This is part two of a five-part article.  For entire article, see link below.

The second step in the business development coaching process is to carefully assess the lawyer’s position within his or her career – in terms of both age and accomplishment.  “All of these steps involve asking useful questions and carefully listening to the answers,” said Tarlton.

Why did you go to law school?  Why did you choose to focus on environmental rather than personal injury law?  Why did you choose this particular firm?  Where do you see your career in five or ten years?  Which are your favorite and least-favorite clients –and why?  Where did your best clients come from?  Which business development tactics have you tried that worked — or did not work?  How do you feel about using these tactics?

“A good coach’s questions and answers will be based on a lawyer’s

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Successful coaching for lawyers is a process

Posted in Coaching, Content, Ghostwriter, Legal

More than ever before, lawyers are expected to develop new business for themselves and their law firms.  Some lawyers are naturals at business development.  Many others, however, have no idea how to start.  Business development was not part of the traditional law-school curriculum.  As a result, law firm marketers increasingly are being asked to coach their lawyers in business development skills.

“Business development coaches need to know two things,” said Merrilyn Astin Tarlton.  “They need to know how to coach and they need to know which lawyers will most benefit from coaching.

“Before you can coach a lawyer, or anyone else for that matter, you need to build a relationship with that person,” said Tarlton.  “We’ve all had the experience of being ‘told what to do’ by someone we do not know or someone we dislike.  It’s excruciating.

“Coaching is based on trust,” said Tarlton, “and

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To satisfy new search algorithms: Use analytics to measure success

Posted in Content, Ghostwriter, Internet and social media, Legal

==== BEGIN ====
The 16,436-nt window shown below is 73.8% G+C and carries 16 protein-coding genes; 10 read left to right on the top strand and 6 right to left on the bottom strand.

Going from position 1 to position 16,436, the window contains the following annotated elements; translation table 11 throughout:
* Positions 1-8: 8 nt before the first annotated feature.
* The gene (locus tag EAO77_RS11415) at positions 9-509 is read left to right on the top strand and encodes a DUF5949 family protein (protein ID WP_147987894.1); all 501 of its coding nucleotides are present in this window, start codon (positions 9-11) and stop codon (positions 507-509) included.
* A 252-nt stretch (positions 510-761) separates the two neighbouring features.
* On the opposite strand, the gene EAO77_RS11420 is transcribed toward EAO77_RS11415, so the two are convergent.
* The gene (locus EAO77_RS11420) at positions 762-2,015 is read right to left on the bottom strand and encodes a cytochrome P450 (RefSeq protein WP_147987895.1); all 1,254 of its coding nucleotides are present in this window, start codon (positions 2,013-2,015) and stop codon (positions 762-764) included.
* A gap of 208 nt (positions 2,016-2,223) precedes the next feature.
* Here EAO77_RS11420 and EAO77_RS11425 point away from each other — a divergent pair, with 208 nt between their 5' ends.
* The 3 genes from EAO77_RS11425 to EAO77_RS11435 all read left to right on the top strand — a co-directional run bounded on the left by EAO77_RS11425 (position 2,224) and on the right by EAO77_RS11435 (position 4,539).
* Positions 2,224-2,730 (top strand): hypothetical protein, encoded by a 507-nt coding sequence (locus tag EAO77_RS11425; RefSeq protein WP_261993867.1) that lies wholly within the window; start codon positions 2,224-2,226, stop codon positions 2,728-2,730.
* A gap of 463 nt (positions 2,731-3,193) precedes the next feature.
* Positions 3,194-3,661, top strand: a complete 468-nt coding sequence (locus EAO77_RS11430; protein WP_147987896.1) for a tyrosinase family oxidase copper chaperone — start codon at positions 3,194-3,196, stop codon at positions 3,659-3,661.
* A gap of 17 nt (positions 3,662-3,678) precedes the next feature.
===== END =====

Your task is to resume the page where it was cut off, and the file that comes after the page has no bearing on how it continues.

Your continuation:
Part five of a five-part article:

“Take advantage of Google Analytics to collect data that can be used to improve the quality of your webpages – adding more of what works and eliminating what does not,” said Robinson.  “In Google Analytics, which is currently free, law firms can set up specific goals to study how users are entering and interacting with your website.”

Google Analytics lets a law firm know which content is most-viewed and acted upon, so that similar content can be added.  It lets the firm know which content is ignored, so that it can be eliminated or improves.  It lets a firm know the exact path users take through its site, so that adjustments can be made to create a better user experience.

If observation and analytics show that a law firm website is not getting the results it wants, an audit can help

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To satisfy new search algorithms: Create relevant content

Posted in Content, Ghostwriter, Internet and social media, Legal

Part four of a five-part article:

Law firms that want to prevent or correct loss of search engine result page rankings and traffic should publish meaningful, original content on a regular basis.  The goal is content that will establish a firm, practice group or lawyer as a though leader in an area relevant to a user persona.

“Take the time to discover the common questions your clients have, and provide the answers to these questions,” said Davis.  “Relevant content can be written, but it also can and should be visual.  Video content posted on YouTube (which is owned by Google) is particularly powerful as ‘Google juice.’”